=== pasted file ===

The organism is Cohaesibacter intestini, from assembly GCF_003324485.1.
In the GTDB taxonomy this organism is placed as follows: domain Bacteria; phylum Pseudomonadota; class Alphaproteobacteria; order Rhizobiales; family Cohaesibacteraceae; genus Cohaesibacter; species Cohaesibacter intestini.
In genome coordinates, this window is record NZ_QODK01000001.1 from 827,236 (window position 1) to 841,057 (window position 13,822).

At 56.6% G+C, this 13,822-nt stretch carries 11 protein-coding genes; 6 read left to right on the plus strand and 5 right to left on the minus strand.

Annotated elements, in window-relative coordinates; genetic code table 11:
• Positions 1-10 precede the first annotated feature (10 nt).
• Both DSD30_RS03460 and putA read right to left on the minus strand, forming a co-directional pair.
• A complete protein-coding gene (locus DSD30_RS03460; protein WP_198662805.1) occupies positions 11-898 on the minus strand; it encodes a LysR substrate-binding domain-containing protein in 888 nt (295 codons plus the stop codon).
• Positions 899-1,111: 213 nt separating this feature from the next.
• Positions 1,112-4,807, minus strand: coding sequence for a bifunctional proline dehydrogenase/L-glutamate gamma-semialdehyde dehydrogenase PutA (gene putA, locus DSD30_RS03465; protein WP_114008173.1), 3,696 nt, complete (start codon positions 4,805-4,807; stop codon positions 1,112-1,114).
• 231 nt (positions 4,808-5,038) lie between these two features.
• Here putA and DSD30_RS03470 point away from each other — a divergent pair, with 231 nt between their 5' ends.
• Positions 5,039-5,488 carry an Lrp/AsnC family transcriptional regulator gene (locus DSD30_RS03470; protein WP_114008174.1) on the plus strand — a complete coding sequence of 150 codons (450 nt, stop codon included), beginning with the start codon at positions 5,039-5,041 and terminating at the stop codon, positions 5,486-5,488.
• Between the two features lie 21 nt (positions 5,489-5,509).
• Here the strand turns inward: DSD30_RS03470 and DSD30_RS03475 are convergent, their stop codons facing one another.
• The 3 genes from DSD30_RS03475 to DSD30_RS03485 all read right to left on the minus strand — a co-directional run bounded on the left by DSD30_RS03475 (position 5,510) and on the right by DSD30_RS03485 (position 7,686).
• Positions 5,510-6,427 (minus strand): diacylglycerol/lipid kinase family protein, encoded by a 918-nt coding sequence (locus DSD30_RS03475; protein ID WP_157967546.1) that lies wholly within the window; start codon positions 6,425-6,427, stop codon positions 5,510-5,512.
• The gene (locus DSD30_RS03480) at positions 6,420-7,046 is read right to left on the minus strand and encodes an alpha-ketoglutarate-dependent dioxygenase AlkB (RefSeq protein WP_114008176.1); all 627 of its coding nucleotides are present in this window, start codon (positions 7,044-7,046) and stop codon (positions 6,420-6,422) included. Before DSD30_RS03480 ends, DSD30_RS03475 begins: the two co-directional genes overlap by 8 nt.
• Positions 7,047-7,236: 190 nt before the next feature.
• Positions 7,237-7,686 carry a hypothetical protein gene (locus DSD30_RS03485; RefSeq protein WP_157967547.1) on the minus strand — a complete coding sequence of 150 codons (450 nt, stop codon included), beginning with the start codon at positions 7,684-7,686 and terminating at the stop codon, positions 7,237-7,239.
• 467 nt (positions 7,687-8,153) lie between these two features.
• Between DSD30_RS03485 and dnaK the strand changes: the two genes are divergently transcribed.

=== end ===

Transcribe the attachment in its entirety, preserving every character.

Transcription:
The organism is Cohaesibacter intestini, from assembly GCF_003324485.1.
In the GTDB taxonomy this organism is placed as follows: domain Bacteria; phylum Pseudomonadota; class Alphaproteobacteria; order Rhizobiales; family Cohaesibacteraceae; genus Cohaesibacter; species Cohaesibacter intestini.
In genome coordinates, this window is record NZ_QODK01000001.1 from 827,236 (window position 1) to 841,057 (window position 13,822).

At 56.6% G+C, this 13,822-nt stretch carries 11 protein-coding genes; 6 read left to right on the plus strand and 5 right to left on the minus strand.

Annotated elements, in window-relative coordinates; genetic code table 11:
• Positions 1-10 precede the first annotated feature (10 nt).
• Both DSD30_RS03460 and putA read right to left on the minus strand, forming a co-directional pair.
• A complete protein-coding gene (locus DSD30_RS03460; protein WP_198662805.1) occupies positions 11-898 on the minus strand; it encodes a LysR substrate-binding domain-containing protein in 888 nt (295 codons plus the stop codon).
• Positions 899-1,111: 213 nt separating this feature from the next.
• Positions 1,112-4,807, minus strand: coding sequence for a bifunctional proline dehydrogenase/L-glutamate gamma-semialdehyde dehydrogenase PutA (gene putA, locus DSD30_RS03465; protein WP_114008173.1), 3,696 nt, complete (start codon positions 4,805-4,807; stop codon positions 1,112-1,114).
• 231 nt (positions 4,808-5,038) lie between these two features.
• Here putA and DSD30_RS03470 point away from each other — a divergent pair, with 231 nt between their 5' ends.
• Positions 5,039-5,488 carry an Lrp/AsnC family transcriptional regulator gene (locus DSD30_RS03470; protein WP_114008174.1) on the plus strand — a complete coding sequence of 150 codons (450 nt, stop codon included), beginning with the start codon at positions 5,039-5,041 and terminating at the stop codon, positions 5,486-5,488.
• Between the two features lie 21 nt (positions 5,489-5,509).
• Here the strand turns inward: DSD30_RS03470 and DSD30_RS03475 are convergent, their stop codons facing one another.
• The 3 genes from DSD30_RS03475 to DSD30_RS03485 all read right to left on the minus strand — a co-directional run bounded on the left by DSD30_RS03475 (position 5,510) and on the right by DSD30_RS03485 (position 7,686).
• Positions 5,510-6,427 (minus strand): diacylglycerol/lipid kinase family protein, encoded by a 918-nt coding sequence (locus DSD30_RS03475; protein ID WP_157967546.1) that lies wholly within the window; start codon positions 6,425-6,427, stop codon positions 5,510-5,512.
• The gene (locus DSD30_RS03480) at positions 6,420-7,046 is read right to left on the minus strand and encodes an alpha-ketoglutarate-dependent dioxygenase AlkB (RefSeq protein WP_114008176.1); all 627 of its coding nucleotides are present in this window, start codon (positions 7,044-7,046) and stop codon (positions 6,420-6,422) included. Before DSD30_RS03480 ends, DSD30_RS03475 begins: the two co-directional genes overlap by 8 nt.
• Positions 7,047-7,236: 190 nt before the next feature.
• Positions 7,237-7,686 carry a hypothetical protein gene (locus DSD30_RS03485; RefSeq protein WP_157967547.1) on the minus strand — a complete coding sequence of 150 codons (450 nt, stop codon included), beginning with the start codon at positions 7,684-7,686 and terminating at the stop codon, positions 7,237-7,239.
• 467 nt (positions 7,687-8,153) lie between these two features.
• Between DSD30_RS03485 and dnaK the strand changes: the two genes are divergently transcribed.